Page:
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Below is the program I wrote to find sum of a subarray from given array, however somehow I am not getting how can I get rid of the sentinel value (-32767 in this case)? and how can I optimise it? and how can I keep track of range of max subarray?

#define EVALUE -32767

using namespace std;

int findMaxSubArray(vector<int>,int low,int high);
int findMaxSubArray_Mid(vector<int>,int low,int high);

int main()
{
    vector<int> v;
    int j=0;

    cout << "Enter array values(-32767 to end): ";
    while(1)
    {
        cin >> j;
        if (EVALUE==j)
            break;
        v.push_back(j);
    }

if(v.size()!=0)
    cout << "Max sum is: " << findMaxSubArray(v,0,v.size()-1) << "\n";
else
    cout << "No array elements entered, exiting...\n";

system("pause");
return 0;
}

int findMaxSubArray(vector<int> v, int low, int high)
{
    if(low==high) return v[low];

    int max_mid_sum=findMaxSubArray_Mid(v,low,high);
    int max_left_sum=findMaxSubArray(v,low,(low+high)/2);
    int max_right_sum=findMaxSubArray(v,(low+high)/2+1,high);

    if (max_mid_sum>max_left_sum) return (max_mid_sum>max_right_sum?max_mid_sum:max_right_sum);
    else return(max_left_sum>max_right_sum?max_left_sum:max_right_sum);
}

int findMaxSubArray_Mid(vector<int> v,int low,int high)
{
    int mid=high/2;
    int max_left_sum=0;
    int max_right_sum=0;
    int sum=0;

    for(int i=mid;i>=low;--i)
    {
        sum+=v[i];
        if(sum>max_left_sum)    
        {
            max_left_sum=sum;
        }
    }

    sum=0;
    for(int i=mid+1;i<=high;++i)
    {
        sum+=v[i];
        if(sum>max_right_sum)   
        {
            max_right_sum=sum;
        }
    }

    return (max_right_sum+max_left_sum);
}
share|improve this question
    
did you try j==EVALUE instead? – user195488 Aug 18 '11 at 18:27
    
Thank you for your comment. But, I want to know a way of avoiding use of a hardcoded value like EVALUE here. j==EVALUE wont make any difference... – Tingya Aug 18 '11 at 18:29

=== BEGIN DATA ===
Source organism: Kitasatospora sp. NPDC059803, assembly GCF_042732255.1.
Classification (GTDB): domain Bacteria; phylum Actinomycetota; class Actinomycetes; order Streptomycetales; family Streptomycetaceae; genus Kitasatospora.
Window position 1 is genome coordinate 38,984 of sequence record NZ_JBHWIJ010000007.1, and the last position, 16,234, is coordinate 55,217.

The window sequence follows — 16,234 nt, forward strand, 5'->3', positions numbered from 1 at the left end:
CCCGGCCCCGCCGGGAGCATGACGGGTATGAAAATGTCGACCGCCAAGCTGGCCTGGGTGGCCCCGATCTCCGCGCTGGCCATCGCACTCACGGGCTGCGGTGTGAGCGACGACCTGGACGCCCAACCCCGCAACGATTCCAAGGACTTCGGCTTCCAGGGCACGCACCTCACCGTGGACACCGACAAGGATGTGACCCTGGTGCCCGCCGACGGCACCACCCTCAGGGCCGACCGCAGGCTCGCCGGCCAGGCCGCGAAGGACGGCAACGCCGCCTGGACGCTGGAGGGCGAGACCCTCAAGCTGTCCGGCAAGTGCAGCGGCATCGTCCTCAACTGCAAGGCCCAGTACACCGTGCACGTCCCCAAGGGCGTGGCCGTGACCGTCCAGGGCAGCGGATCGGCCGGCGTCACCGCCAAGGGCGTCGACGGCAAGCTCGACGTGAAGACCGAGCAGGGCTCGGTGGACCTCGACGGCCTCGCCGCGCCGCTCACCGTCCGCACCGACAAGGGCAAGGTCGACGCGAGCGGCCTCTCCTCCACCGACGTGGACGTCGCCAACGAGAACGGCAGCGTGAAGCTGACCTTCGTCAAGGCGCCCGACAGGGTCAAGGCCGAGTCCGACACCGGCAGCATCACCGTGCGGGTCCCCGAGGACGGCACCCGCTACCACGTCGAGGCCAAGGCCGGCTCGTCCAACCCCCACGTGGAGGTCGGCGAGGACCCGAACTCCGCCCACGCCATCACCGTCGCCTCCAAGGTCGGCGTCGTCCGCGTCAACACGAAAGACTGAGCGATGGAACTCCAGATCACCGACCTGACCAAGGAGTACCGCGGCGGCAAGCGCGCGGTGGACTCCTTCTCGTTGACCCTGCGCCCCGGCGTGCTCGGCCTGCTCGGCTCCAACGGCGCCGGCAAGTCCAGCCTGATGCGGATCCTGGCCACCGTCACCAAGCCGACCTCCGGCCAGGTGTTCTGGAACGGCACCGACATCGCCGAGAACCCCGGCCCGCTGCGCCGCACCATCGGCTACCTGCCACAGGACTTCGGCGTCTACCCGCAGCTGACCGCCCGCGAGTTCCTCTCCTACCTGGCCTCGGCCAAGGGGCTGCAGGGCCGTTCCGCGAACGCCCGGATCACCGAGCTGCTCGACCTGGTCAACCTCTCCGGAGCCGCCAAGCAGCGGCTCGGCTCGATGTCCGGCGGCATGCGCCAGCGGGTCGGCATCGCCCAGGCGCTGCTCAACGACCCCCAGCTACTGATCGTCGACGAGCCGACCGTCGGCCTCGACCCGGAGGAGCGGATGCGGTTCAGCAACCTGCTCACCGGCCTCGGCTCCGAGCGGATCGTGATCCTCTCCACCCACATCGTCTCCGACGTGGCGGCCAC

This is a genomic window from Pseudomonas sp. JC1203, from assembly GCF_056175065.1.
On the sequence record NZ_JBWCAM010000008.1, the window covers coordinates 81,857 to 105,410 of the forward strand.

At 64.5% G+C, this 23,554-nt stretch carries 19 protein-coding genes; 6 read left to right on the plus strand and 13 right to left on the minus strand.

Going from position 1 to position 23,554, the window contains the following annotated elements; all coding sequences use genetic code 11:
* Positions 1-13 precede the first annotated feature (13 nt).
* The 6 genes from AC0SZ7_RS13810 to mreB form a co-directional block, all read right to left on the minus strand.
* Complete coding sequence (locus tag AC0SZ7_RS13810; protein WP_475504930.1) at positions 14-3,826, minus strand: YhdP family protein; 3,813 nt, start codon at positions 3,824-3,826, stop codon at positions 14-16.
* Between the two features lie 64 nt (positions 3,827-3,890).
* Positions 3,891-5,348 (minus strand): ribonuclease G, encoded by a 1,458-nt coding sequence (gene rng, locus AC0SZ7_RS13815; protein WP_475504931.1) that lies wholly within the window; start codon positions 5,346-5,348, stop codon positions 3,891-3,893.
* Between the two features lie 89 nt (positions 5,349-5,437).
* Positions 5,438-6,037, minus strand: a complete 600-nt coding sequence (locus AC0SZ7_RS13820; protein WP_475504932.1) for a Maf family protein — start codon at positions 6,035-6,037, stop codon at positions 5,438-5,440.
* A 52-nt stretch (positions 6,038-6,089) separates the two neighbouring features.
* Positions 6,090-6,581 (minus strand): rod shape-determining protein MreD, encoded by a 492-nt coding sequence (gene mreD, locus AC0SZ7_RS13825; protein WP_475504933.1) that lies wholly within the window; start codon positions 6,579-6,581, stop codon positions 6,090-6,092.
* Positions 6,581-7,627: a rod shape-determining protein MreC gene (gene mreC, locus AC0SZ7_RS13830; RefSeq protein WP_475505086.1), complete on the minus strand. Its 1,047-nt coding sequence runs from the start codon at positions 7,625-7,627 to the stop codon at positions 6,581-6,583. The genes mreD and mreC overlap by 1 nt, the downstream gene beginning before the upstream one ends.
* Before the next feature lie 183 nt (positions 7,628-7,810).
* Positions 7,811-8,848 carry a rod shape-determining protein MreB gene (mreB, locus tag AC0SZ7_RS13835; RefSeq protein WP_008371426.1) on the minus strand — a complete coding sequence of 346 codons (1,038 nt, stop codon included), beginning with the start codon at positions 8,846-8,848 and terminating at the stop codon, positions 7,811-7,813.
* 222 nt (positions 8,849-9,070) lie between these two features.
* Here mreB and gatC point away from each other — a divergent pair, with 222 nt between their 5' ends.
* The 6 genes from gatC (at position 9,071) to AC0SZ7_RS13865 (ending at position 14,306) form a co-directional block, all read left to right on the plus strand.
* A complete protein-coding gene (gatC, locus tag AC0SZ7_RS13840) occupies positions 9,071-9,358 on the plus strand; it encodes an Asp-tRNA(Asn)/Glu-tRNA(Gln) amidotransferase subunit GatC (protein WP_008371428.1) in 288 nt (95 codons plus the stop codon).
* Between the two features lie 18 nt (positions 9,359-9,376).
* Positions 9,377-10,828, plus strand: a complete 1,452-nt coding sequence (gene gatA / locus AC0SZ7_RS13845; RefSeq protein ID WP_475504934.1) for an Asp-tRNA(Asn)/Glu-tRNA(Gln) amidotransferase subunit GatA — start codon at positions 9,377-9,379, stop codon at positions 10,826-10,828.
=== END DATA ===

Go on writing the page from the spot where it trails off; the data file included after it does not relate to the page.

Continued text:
I don't understand the reason for the arbitrary value but there is nothing wrong with it if that's what you intend to do. – user195488 Aug 18 '11 at 18:39
    
@Code Monkey: I used EVALUE as an indication for my program to stop getting input. – Tingya Aug 20 '11 at 13:16
up vote 4 down vote accepted

When reading from a textfile, the last character that cin will get is the "EOF" character, or end of file character. You can send this character to your program in the command line with control+d. You're going to want to check for this rather than -32767.

This is a basic program that should identify a simple fix for your problem:

#include <vector>
#include <iostream>

using namespace std;

int main()
{
    vector<int> v;
    int j;

    cout << "Enter array values (Control+D (EOF) to end): ";
    cin >> j;
    while(cin.good())
    {
        v.push_back(j);
        cin >> j;
    }

    return 0;
}

If you want to get really smart you can use the below and it will directly insert the contents of the memory at cin (from the beginning until EOF) into your vector. As far as running time goes, this will probably be faster than your solution and the above solution.

#include <iostream>
#include <vector>
#include <algorithm>
#include <iterator>

using namespace std;

int main()
{
    vector<int> v;
    cout << "Enter array values (Control+D (EOF) to end): ";

    istream_iterator<int> in(cin);
    istream_iterator<int> eof;
    copy(in, eof, back_inserter(v));

    ostream_iterator<int> out(cout, "\n");
    copy(v.begin(), v.end(), out);

    return 0;
}
share|improve this answer
    
Thanks arasmussen, thats a great trick. – Tingya Aug 18 '11 at 19:24
    
I think you want that first example to be while(cin >> j) { v.push_back(j); }? – Bill Aug 18 '11 at 19:58
    
I believe my first example is correct. It's possible I meant to write while(!cin.eof()) rather than while(!cin.fail()) – arasmussen Aug 18 '11 at 20:02
    
fail() means that the fail- or badbit was set, which is not the same as eof(). Also instead of writing !cin.something() why not just use while(ci.good()) - that's what you'd normally want. good() is basically the same as !fail() && !eof(). – Voo Aug 18 '11 at 20:25
    
Learn something new every day. Thanks! I'll update my post. – arasmussen Aug 18 '11 at 20:41

About the sentinel, IIRC with Control+D you close standard input(may depend of OS). That will cause the << to fail (I am not sure how, probably you'll have to catch an exception).

Anyway, the rest of the code is just a recursive (binomial) adding of the vector. You can sustitute all of it with a simple for

for(int i = 0; i < v.size(); i++) {
  total += v[i]
}

The question about range of max subarray is already managed by the class Vector

share|improve this answer
    
Thank you, Ctrl+D is a gr8 idea. – Tingya Aug 18 '11 at 19:29
    
I don't think the sum is right though, as (I think) his comes up with different results than yours if the array contains a negative value. – Mooing Duck Aug 18 '11 at 19:43

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